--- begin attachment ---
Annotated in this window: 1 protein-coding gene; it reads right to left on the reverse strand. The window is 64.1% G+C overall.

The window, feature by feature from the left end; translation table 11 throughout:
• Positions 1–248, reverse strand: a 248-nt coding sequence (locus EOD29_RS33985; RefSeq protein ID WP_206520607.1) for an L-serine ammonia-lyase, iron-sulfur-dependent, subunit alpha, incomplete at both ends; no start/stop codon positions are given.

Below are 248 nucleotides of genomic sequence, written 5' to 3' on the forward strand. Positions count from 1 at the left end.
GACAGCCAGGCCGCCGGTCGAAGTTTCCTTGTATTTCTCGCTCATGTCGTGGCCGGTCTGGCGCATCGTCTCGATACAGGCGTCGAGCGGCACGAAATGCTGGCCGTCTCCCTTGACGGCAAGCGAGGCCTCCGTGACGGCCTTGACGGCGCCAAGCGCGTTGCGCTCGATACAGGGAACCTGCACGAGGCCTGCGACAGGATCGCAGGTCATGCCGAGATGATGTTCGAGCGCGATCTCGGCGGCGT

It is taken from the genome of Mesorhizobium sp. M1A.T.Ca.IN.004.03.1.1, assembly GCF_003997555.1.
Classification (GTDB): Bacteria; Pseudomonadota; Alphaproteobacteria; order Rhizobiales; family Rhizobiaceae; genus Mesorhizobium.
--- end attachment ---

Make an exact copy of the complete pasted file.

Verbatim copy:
Annotated in this window: 1 protein-coding gene; it reads right to left on the reverse strand. The window is 64.1% G+C overall.

The window, feature by feature from the left end; translation table 11 throughout:
• Positions 1–248, reverse strand: a 248-nt coding sequence (locus EOD29_RS33985; RefSeq protein ID WP_206520607.1) for an L-serine ammonia-lyase, iron-sulfur-dependent, subunit alpha, incomplete at both ends; no start/stop codon positions are given.

Below are 248 nucleotides of genomic sequence, written 5' to 3' on the forward strand. Positions count from 1 at the left end.
GACAGCCAGGCCGCCGGTCGAAGTTTCCTTGTATTTCTCGCTCATGTCGTGGCCGGTCTGGCGCATCGTCTCGATACAGGCGTCGAGCGGCACGAAATGCTGGCCGTCTCCCTTGACGGCAAGCGAGGCCTCCGTGACGGCCTTGACGGCGCCAAGCGCGTTGCGCTCGATACAGGGAACCTGCACGAGGCCTGCGACAGGATCGCAGGTCATGCCGAGATGATGTTCGAGCGCGATCTCGGCGGCGT

It is taken from the genome of Mesorhizobium sp. M1A.T.Ca.IN.004.03.1.1, assembly GCF_003997555.1.
Classification (GTDB): Bacteria; Pseudomonadota; Alphaproteobacteria; order Rhizobiales; family Rhizobiaceae; genus Mesorhizobium.